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Oil prices rose
5% Monday, rebounding from last week’s biggest decline in over a month. In mid-morning trading today, WTI futures were
down 0.3% at $102.40/bbl and Brent was down 0.2% at $106.10/bbl. U.S. natural gas futures topped $7.50/MMBtu for the first time in a month yesterday but
fell by 1.4% in morning trading to $7.38/MMBtu.
The average U.S. gasoline price is
below $4.50 a gallon for the first time in two months, according to AAA. Gasoline consumption remains lower than last year, however:
The U.S. is currently exporting as much as
1.39 million bpd of diesel, about 10% more than the previous July record from five years ago. Tightened export quotas on Chinese refiners are
causing major declines in the nation’s exports of gasoline (-42%) and diesel (-84%) this year. Saudi Arabian officials said the nation will likely max out its crude production capacity at
13 million bpd in 2027. More oil news related to the war in Europe:
Russia’s Gazprom declared
force majeure on gas shipments to several European buyers over the past month, a warning sign of more substantial cuts ahead. The European Commission
does not expect Russia to restart a key natural gas pipeline to Germany when maintenance ends this week, officials said Monday. The French government
offered to nationalize power company EDF for almost $10 billion, a bid to manage the nation’s energy crisis through state intervention. German power supplier Uniper is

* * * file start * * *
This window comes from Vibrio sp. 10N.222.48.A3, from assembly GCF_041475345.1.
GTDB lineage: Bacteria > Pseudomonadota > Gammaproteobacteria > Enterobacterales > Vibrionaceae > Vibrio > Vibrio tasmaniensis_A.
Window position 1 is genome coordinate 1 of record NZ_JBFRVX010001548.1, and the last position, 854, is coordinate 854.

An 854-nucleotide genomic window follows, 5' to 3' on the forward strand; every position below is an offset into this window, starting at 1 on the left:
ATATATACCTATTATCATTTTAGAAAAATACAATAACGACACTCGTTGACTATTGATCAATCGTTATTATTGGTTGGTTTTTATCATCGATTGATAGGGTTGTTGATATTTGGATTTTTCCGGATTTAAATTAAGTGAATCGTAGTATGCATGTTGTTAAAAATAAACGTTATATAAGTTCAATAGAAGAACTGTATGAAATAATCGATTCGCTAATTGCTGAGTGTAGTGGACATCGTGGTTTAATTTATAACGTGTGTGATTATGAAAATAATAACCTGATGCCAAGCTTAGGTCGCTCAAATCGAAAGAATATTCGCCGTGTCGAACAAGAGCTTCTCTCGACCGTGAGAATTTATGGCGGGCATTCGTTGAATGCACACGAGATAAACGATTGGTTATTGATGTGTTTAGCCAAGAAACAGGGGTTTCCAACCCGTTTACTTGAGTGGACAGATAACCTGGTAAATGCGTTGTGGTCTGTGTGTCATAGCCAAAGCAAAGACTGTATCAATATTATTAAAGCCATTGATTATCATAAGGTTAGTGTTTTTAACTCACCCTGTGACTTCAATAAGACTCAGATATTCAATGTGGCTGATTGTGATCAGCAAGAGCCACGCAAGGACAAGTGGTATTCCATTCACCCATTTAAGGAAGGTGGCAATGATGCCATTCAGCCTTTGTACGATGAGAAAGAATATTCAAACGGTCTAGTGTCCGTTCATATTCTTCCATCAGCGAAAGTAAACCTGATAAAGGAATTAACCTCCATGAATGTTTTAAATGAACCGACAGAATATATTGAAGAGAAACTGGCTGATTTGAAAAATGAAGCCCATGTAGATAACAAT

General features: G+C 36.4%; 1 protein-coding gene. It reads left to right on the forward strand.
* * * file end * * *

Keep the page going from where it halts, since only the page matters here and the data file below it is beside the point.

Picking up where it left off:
borrowing billions of dollars to manage fallout from rising energy prices, the firm said. Europe must take immediate steps to
conserve gas and prevent rationing this winter, the IEA says. More EU nations are scrambling to secure supplies from Algeria and Azerbaijan. Russia again
failed to book extra capacity on gas pipelines through Ukraine next month, adding to uncertainty over deliveries to Europe. Russian crude shipments to China and India are down almost
30% from their post-invasion peak, according to the latest figures. In a rare move, Poland, the EU’s top coal producer, ordered over
4.5 million tons of imported fuel as fears grow of an energy shortage this winter. Canada began
shipping sanctioned pipeline parts to Germany over the weekend, despite doubts that the equipment will keep supplies flowing from Russia. Germany may
extend the lives of its last three nuclear plants ahead of expected supply cuts from Russia. South Africa’s largest fuel producer declared
force majeure on petroleum products amid delays in crude deliveries to its refineries. Brazil’s two largest states
cut taxes on ethanol in a bid to make the biofuel more competitive and free up gasoline supplies. Canada is in early talks on a plan to
cap and cut greenhouse gas emissions from the oil and gas sector, the nation’s largest and fastest-growing source of emissions.
Britain declared a national emergency Monday as a